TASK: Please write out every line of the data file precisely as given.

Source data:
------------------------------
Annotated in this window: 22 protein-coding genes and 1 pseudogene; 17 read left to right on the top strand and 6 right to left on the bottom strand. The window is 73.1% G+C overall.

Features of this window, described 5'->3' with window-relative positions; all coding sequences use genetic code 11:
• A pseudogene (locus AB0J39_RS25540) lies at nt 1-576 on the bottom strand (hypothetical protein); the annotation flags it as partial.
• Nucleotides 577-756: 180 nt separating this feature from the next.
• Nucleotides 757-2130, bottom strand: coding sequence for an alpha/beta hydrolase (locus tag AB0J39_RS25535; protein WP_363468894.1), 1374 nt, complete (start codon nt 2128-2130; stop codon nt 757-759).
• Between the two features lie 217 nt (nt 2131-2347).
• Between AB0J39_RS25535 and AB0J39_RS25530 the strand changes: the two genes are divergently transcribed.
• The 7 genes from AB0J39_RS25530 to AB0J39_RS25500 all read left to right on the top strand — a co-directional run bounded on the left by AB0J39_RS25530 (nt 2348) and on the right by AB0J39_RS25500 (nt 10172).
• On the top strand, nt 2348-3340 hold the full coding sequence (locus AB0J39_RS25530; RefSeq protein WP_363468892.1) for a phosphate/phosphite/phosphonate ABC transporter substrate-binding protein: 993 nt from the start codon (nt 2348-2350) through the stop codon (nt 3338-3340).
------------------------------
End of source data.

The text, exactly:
Annotated in this window: 22 protein-coding genes and 1 pseudogene; 17 read left to right on the top strand and 6 right to left on the bottom strand. The window is 73.1% G+C overall.

Features of this window, described 5'->3' with window-relative positions; all coding sequences use genetic code 11:
• A pseudogene (locus AB0J39_RS25540) lies at nt 1-576 on the bottom strand (hypothetical protein); the annotation flags it as partial.
• Nucleotides 577-756: 180 nt separating this feature from the next.
• Nucleotides 757-2130, bottom strand: coding sequence for an alpha/beta hydrolase (locus tag AB0J39_RS25535; protein WP_363468894.1), 1374 nt, complete (start codon nt 2128-2130; stop codon nt 757-759).
• Between the two features lie 217 nt (nt 2131-2347).
• Between AB0J39_RS25535 and AB0J39_RS25530 the strand changes: the two genes are divergently transcribed.
• The 7 genes from AB0J39_RS25530 to AB0J39_RS25500 all read left to right on the top strand — a co-directional run bounded on the left by AB0J39_RS25530 (nt 2348) and on the right by AB0J39_RS25500 (nt 10172).
• On the top strand, nt 2348-3340 hold the full coding sequence (locus AB0J39_RS25530; RefSeq protein WP_363468892.1) for a phosphate/phosphite/phosphonate ABC transporter substrate-binding protein: 993 nt from the start codon (nt 2348-2350) through the stop codon (nt 3338-3340).